Beginning the meal approximately 10 minutes after Dave’s arrival our first dish was excellent – it wowed me and gave Dave an idea of what was to come. Entitled Char Roe - Plantain, Ginger, Papaya the dish acted to pair the salty roe with tropical nuance – per our waiter Char comes from cold water and they wanted to give it an island vacation. Served inside a nutmeg “glass” we shattered the elegant presentation like a crème brulee to release the amalgam of roe and spices that I believe included cilantro and basil into a foam and gel with strong hints of papaya, plantain, ginger, and lime. A great degree of texture, a great balance of sweet and salty, creamy yet spicy and acidic – an intense and beautiful opening dish.

Dish two was an Alinea signature and was seen by myself on the previous, Yuba - Shrimp, Miso, Togarashi. Like an old friend the pen-in-ink dish greeted my palate with a wonderful mélange of savory and sweet, spicy and aromatic, crisp yet texturally varied.

Dish three was a dish I’d heard about but didn’t understand until I experienced it. Entitled Chao Tom - Sugar Cane, Shrimp, Mint the dish was Alinea’s take on the traditional Vietnamese dish usually served as a skewer of shrimp. In this case the dish was indeed served on a skewer, but aside from that the presentation was entirely unique. Featuring a compressed piece of fresh sugar cane that had apparently been boiled in shrimp and ginger stock before being topped with garlic, mint, peanut, and shallot the diner was instructed to place the bite in his/her mouth and chew it up to extract all the flavor prior to spitting out the fibrous cane. Following the instructions I have to say I wasn’t entirely impressed by this dish in terms of texture but its taste was excellent and the concept certainly not something I’d seen prior.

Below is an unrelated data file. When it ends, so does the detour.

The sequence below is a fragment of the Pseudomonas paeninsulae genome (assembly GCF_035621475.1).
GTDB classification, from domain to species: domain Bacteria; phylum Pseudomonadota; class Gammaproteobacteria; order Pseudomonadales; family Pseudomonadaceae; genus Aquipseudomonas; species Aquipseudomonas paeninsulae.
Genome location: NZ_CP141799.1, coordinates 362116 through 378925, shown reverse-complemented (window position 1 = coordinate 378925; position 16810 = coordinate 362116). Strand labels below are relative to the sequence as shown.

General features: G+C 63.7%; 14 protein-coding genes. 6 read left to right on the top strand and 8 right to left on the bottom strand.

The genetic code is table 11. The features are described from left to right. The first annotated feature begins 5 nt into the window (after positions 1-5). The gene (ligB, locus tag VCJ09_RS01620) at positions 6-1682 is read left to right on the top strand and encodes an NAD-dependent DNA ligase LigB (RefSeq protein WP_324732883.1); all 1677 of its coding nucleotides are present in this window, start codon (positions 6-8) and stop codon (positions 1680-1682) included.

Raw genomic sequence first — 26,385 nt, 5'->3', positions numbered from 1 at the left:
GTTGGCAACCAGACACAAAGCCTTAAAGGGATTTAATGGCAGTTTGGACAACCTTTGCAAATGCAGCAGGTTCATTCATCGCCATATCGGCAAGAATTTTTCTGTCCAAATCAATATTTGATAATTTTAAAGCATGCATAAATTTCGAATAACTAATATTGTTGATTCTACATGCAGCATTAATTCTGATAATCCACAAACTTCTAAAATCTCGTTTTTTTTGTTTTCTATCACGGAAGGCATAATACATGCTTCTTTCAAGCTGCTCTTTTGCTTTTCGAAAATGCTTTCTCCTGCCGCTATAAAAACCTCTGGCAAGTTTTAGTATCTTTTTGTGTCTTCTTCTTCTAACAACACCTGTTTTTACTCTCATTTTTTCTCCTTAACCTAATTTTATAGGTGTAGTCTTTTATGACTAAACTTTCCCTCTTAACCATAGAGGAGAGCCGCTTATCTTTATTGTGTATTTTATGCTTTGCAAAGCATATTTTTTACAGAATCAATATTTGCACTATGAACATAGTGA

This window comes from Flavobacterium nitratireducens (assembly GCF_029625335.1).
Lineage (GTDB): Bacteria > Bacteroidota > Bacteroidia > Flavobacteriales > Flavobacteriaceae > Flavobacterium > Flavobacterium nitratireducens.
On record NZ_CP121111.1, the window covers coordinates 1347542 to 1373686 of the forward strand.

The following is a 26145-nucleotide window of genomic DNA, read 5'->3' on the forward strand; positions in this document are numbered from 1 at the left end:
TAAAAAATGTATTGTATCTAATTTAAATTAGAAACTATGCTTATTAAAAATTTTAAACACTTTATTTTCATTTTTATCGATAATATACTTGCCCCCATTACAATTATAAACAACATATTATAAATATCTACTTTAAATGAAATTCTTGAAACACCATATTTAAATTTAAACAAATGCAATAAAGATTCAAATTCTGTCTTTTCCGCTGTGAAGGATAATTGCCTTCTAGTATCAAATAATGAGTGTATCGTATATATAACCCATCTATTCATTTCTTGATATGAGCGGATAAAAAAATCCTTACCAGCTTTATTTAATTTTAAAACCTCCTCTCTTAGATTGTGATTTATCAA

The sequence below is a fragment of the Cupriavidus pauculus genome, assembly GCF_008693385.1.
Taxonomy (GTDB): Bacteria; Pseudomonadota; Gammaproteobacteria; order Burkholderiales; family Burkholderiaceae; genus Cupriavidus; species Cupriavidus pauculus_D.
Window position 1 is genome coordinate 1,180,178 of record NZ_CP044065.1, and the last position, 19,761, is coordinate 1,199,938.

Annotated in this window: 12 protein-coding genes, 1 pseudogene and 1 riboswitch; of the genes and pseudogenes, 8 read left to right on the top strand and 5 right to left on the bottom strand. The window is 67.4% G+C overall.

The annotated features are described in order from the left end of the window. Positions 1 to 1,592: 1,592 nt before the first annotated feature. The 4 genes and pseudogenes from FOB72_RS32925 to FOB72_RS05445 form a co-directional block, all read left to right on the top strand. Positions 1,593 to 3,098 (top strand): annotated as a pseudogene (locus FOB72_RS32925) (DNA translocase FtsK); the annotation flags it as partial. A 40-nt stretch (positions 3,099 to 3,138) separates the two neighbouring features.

Distillation - of Thai Flavors was the next dish and this time unlike prior it was served solo in a wine glass prior to the pork dish as a palate cleanser. Featuring prominent heat on smell the distillation had none on sipping – a total mind bender – and instead tasted like a salty fish sauce with hints of lime.

At this point in the meal our “centerpiece” of 2 flags came into play. Described on the menu as Pork Belly - Curry, Cucumber, Lime we were delivered a multi-tiered plate that we were instructed to subsequently disassemble and reconstruct into a hammock. Onto the hammock our flags, actually flowered rice paper, were then draped and topped with a heaping spoon of slow roasted pork belly. From here on out the dish is left to the decision of the diner as multiple accoutrements are provided with which to create a haute-spring roll. Including spicy, sweet, savory, and pungent ingredients I opted to simply use all and was greatly rewarded with a delectable admixture while my friend deferred on some of the spices and was equally impressed.